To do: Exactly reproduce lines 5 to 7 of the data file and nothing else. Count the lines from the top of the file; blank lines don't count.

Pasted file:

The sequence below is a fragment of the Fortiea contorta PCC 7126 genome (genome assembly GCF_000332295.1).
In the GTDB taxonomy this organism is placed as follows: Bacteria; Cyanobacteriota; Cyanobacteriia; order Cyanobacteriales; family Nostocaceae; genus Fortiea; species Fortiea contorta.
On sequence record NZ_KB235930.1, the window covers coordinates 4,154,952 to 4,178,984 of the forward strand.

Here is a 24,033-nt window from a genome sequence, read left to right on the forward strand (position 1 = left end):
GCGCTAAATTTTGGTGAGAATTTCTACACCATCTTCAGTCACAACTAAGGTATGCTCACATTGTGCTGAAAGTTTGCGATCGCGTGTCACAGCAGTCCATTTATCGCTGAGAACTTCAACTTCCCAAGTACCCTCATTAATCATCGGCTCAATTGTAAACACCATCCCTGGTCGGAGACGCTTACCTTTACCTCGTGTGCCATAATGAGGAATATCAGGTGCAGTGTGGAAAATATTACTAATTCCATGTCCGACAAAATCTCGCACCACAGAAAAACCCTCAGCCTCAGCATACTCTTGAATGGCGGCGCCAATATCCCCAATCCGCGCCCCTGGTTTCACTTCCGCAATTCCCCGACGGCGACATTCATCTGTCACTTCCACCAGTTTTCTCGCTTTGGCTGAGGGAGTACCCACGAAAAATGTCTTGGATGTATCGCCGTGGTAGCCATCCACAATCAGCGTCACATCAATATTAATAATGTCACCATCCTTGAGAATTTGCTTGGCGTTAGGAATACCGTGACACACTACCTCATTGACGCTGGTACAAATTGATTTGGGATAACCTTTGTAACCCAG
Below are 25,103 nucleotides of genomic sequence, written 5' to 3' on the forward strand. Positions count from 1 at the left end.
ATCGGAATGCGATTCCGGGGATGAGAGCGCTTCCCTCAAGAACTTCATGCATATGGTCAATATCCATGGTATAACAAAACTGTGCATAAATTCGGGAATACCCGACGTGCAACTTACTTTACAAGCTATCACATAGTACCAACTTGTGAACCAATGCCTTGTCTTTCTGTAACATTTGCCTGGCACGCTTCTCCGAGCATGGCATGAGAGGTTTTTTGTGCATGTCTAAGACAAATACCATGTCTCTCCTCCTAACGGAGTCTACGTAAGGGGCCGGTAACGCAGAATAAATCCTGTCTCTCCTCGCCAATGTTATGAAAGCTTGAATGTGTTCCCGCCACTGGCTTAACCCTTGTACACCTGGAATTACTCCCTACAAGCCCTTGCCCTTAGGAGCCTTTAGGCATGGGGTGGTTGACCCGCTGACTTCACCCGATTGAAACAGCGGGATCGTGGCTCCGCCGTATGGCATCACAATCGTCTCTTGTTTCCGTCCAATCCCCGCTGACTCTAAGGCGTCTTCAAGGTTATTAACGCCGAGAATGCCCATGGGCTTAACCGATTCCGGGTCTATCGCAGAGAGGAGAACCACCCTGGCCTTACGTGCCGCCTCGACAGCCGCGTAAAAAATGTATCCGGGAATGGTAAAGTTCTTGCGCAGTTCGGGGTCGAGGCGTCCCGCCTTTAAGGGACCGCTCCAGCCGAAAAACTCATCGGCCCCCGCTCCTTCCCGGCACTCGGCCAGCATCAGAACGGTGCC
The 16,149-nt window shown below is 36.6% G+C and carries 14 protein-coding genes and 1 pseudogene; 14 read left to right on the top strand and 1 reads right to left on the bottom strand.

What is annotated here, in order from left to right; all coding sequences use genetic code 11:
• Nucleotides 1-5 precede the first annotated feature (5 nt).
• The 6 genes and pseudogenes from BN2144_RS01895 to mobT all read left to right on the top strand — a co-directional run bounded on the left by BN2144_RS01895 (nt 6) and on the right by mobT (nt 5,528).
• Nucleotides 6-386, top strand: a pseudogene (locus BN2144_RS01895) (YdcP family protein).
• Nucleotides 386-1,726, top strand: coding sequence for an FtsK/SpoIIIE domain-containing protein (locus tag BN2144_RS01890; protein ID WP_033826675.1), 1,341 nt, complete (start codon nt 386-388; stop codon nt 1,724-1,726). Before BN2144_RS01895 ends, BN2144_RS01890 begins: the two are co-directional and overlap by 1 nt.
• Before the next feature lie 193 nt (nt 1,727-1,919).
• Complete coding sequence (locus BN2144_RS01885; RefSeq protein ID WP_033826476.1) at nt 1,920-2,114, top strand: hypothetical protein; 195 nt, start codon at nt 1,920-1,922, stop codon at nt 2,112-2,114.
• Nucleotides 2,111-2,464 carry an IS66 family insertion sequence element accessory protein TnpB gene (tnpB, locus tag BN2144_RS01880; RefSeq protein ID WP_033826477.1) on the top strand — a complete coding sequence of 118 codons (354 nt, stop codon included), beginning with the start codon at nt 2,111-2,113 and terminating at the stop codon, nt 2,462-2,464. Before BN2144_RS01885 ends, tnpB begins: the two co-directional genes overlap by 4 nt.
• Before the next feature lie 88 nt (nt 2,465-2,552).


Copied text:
GCGCTAAATTTTGGTGAGAATTTCTACACCATCTTCAGTCACAACTAAGGTATGCTCACATTGTGCTGAAAGTTTGCGATCGCGTGTCACAGCAGTCCATTTATCGCTGAGAACTTCAACTTCCCAAGTACCCTCATTAATCATCGGCTCAATTGTAAACACCATCCCTGGTCGGAGACGCTTACCTTTACCTCGTGTGCCATAATGAGGAATATCAGGTGCAGTGTGGAAAATATTACTAATTCCATGTCCGACAAAATCTCGCACCACAGAAAAACCCTCAGCCTCAGCATACTCTTGAATGGCGGCGCCAATATCCCCAATCCGCGCCCCTGGTTTCACTTCCGCAATTCCCCGACGGCGACATTCATCTGTCACTTCCACCAGTTTTCTCGCTTTGGCTGAGGGAGTACCCACGAAAAATGTCTTGGATGTATCGCCGTGGTAGCCATCCACAATCAGCGTCACATCAATATTAATAATGTCACCATCCTTGAGAATTTGCTTGGCGTTAGGAATACCGTGACACACTACCTCATTGACGCTGGTACAAATTGATTTGGGATAACCTTTGTAACCCAG
Below are 25,103 nucleotides of genomic sequence, written 5' to 3' on the forward strand. Positions count from 1 at the left end.
ATCGGAATGCGATTCCGGGGATGAGAGCGCTTCCCTCAAGAACTTCATGCATATGGTCAATATCCATGGTATAACAAAACTGTGCATAAATTCGGGAATACCCGACGTGCAACTTACTTTACAAGCTATCACATAGTACCAACTTGTGAACCAATGCCTTGTCTTTCTGTAACATTTGCCTGGCACGCTTCTCCGAGCATGGCATGAGAGGTTTTTTGTGCATGTCTAAGACAAATACCATGTCTCTCCTCCTAACGGAGTCTACGTAAGGGGCCGGTAACGCAGAATAAATCCTGTCTCTCCTCGCCAATGTTATGAAAGCTTGAATGTGTTCCCGCCACTGGCTTAACCCTTGTACACCTGGAATTACTCCCTACAAGCCCTTGCCCTTAGGAGCCTTTAGGCATGGGGTGGTTGACCCGCTGACTTCACCCGATTGAAACAGCGGGATCGTGGCTCCGCCGTATGGCATCACAATCGTCTCTTGTTTCCGTCCAATCCCCGCTGACTCTAAGGCGTCTTCAAGGTTATTAACGCCGAGAATGCCCATGGGCTTAACCGATTCCGGGTCTATCGCAGAGAGGAGAACCACCCTGGCCTTACGTGCCGCCTCGACAGCCGCGTAAAAAATGTATCCGGGAATGGTAAAGTTCTTGCGCAGTTCGGGGTCGAGGCGTCCCGCCTTTAAGGGACCGCTCCAGCCGAAAAACTCATCGGCCCCCGCTCCTTCCCGGCACTCGGCCAGCATCAGAACGGTGCC